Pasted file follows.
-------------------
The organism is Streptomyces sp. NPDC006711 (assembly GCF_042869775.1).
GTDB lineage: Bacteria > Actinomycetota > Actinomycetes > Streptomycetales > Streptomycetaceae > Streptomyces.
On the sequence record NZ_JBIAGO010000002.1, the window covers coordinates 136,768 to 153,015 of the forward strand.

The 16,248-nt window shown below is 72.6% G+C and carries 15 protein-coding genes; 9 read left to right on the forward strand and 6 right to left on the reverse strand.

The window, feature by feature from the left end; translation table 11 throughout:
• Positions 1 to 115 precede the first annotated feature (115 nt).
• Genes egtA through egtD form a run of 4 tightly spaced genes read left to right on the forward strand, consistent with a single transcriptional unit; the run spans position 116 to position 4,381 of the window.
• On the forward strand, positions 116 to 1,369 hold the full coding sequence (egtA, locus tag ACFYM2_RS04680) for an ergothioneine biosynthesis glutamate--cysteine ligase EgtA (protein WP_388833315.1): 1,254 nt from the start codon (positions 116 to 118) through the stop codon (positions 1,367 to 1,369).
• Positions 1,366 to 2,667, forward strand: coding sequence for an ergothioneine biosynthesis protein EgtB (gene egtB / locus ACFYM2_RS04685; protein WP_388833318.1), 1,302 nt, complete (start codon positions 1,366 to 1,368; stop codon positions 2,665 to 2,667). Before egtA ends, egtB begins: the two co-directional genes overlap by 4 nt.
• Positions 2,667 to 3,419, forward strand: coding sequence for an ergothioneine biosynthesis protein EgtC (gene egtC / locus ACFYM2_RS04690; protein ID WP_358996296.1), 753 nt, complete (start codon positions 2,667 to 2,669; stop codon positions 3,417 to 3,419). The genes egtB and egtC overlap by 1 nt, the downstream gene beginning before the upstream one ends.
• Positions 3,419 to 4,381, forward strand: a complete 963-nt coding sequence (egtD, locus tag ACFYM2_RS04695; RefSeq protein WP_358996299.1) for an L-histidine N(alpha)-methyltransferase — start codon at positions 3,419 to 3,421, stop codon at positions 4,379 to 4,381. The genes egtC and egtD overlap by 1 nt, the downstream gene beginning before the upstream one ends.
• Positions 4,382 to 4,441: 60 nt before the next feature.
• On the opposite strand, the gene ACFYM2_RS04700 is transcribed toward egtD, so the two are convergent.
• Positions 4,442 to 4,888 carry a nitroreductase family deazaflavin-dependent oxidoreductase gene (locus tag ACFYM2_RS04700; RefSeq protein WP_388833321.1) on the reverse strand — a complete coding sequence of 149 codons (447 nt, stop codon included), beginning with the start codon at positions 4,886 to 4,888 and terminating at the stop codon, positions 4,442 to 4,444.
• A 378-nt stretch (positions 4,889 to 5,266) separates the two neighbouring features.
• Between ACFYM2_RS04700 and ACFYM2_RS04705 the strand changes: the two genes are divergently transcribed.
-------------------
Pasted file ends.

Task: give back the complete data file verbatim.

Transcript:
The organism is Streptomyces sp. NPDC006711 (assembly GCF_042869775.1).
GTDB lineage: Bacteria > Actinomycetota > Actinomycetes > Streptomycetales > Streptomycetaceae > Streptomyces.
On the sequence record NZ_JBIAGO010000002.1, the window covers coordinates 136,768 to 153,015 of the forward strand.

The 16,248-nt window shown below is 72.6% G+C and carries 15 protein-coding genes; 9 read left to right on the forward strand and 6 right to left on the reverse strand.

The window, feature by feature from the left end; translation table 11 throughout:
• Positions 1 to 115 precede the first annotated feature (115 nt).
• Genes egtA through egtD form a run of 4 tightly spaced genes read left to right on the forward strand, consistent with a single transcriptional unit; the run spans position 116 to position 4,381 of the window.
• On the forward strand, positions 116 to 1,369 hold the full coding sequence (egtA, locus tag ACFYM2_RS04680) for an ergothioneine biosynthesis glutamate--cysteine ligase EgtA (protein WP_388833315.1): 1,254 nt from the start codon (positions 116 to 118) through the stop codon (positions 1,367 to 1,369).
• Positions 1,366 to 2,667, forward strand: coding sequence for an ergothioneine biosynthesis protein EgtB (gene egtB / locus ACFYM2_RS04685; protein WP_388833318.1), 1,302 nt, complete (start codon positions 1,366 to 1,368; stop codon positions 2,665 to 2,667). Before egtA ends, egtB begins: the two co-directional genes overlap by 4 nt.
• Positions 2,667 to 3,419, forward strand: coding sequence for an ergothioneine biosynthesis protein EgtC (gene egtC / locus ACFYM2_RS04690; protein ID WP_358996296.1), 753 nt, complete (start codon positions 2,667 to 2,669; stop codon positions 3,417 to 3,419). The genes egtB and egtC overlap by 1 nt, the downstream gene beginning before the upstream one ends.
• Positions 3,419 to 4,381, forward strand: a complete 963-nt coding sequence (egtD, locus tag ACFYM2_RS04695; RefSeq protein WP_358996299.1) for an L-histidine N(alpha)-methyltransferase — start codon at positions 3,419 to 3,421, stop codon at positions 4,379 to 4,381. The genes egtC and egtD overlap by 1 nt, the downstream gene beginning before the upstream one ends.
• Positions 4,382 to 4,441: 60 nt before the next feature.
• On the opposite strand, the gene ACFYM2_RS04700 is transcribed toward egtD, so the two are convergent.
• Positions 4,442 to 4,888 carry a nitroreductase family deazaflavin-dependent oxidoreductase gene (locus tag ACFYM2_RS04700; RefSeq protein WP_388833321.1) on the reverse strand — a complete coding sequence of 149 codons (447 nt, stop codon included), beginning with the start codon at positions 4,886 to 4,888 and terminating at the stop codon, positions 4,442 to 4,444.
• A 378-nt stretch (positions 4,889 to 5,266) separates the two neighbouring features.
• Between ACFYM2_RS04700 and ACFYM2_RS04705 the strand changes: the two genes are divergently transcribed.